Monday, December 31, 2018

Yuval Harari - "21 Lessons.." abstracted - Part 1 - The Technological Challenge

In this and the next four posts I'm passing on the result of something I do for myself when reading an interesting book - attempt to get the essence of the arguments by assembling summary clips of text, in this case reducing the contents of each chapter to a single paragraph. (The clips are taken from Harari, Yuval Noah. 21 Lessons for the 21st Century Kindle Edition, Random House Publishing Group.) My idiosyncratic choices of text miss many important points, and don't begin to replace a full reading of the chapter. I find that re-reading the clips is a nudge to my memory of the whole chapter. To avoid posts of excessive length, I am using five posts, once for each section of the book. Here is the first installment:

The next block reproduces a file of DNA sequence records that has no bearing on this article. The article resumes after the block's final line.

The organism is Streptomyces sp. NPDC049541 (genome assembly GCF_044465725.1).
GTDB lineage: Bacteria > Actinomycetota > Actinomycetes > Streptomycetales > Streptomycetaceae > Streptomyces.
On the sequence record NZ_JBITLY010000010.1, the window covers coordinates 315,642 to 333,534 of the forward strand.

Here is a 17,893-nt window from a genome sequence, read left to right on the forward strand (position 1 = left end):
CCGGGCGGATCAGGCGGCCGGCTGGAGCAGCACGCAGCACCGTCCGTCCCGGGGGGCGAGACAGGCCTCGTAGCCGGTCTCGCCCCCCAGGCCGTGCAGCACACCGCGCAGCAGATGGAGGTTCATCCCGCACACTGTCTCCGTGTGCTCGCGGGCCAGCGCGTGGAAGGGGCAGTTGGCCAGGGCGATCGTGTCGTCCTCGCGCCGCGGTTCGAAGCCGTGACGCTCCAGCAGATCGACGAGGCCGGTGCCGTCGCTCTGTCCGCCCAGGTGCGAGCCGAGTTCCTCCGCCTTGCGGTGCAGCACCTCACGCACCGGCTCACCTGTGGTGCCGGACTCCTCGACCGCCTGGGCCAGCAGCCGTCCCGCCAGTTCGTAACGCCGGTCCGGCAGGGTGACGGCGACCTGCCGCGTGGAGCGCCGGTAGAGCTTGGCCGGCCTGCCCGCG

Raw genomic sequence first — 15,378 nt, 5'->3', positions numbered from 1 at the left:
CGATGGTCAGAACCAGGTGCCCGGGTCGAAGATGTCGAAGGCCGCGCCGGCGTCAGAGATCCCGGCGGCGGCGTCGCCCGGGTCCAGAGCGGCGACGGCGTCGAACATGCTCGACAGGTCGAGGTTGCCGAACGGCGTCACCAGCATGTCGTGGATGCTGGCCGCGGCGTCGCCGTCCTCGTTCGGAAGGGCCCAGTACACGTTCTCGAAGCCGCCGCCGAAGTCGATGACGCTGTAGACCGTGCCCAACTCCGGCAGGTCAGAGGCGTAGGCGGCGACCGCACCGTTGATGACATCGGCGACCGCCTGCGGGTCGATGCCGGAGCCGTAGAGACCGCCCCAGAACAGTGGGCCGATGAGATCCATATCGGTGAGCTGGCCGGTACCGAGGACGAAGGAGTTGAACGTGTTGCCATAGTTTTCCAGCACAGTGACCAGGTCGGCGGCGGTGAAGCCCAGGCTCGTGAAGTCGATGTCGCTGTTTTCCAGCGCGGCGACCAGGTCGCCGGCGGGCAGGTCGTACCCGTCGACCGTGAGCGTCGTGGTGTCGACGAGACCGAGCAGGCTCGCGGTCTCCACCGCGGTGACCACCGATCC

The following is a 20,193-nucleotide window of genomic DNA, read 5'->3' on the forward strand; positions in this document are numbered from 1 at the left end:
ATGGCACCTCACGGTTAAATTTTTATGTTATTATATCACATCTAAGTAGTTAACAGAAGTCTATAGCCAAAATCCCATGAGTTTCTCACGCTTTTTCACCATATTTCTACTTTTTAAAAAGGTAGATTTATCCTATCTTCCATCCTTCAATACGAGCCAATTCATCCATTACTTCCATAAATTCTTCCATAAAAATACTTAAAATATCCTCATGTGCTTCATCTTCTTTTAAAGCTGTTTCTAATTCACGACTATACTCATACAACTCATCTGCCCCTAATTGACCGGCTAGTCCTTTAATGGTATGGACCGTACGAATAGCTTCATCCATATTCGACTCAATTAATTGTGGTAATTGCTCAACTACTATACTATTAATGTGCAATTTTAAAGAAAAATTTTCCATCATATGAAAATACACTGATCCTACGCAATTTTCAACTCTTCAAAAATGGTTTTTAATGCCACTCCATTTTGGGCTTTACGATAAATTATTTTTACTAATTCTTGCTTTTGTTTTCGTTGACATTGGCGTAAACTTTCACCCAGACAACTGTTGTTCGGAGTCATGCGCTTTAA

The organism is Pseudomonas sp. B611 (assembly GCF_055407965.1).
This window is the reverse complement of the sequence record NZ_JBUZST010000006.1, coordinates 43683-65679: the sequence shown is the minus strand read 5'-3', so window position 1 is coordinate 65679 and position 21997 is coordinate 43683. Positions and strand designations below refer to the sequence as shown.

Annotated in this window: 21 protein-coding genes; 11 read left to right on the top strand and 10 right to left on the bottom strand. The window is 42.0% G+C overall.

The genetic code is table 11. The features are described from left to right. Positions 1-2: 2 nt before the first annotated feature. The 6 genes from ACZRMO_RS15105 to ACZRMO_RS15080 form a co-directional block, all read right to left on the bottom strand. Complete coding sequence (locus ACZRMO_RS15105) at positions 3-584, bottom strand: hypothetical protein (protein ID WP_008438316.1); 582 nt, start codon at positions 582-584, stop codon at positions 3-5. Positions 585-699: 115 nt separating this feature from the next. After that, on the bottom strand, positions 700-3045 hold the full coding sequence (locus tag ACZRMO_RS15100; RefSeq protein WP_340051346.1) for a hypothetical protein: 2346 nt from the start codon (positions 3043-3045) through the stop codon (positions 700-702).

Harari - 21 Lessons for the 21st century 

Part I - The Technological Challenge - Humankind is losing faith in the liberal story that dominated global politics in recent decades, exactly when the merger of biotech and infotech confronts us with the biggest challenges humankind has ever encountered.

Chapter 1 Disillusionment - The end of history has been postponed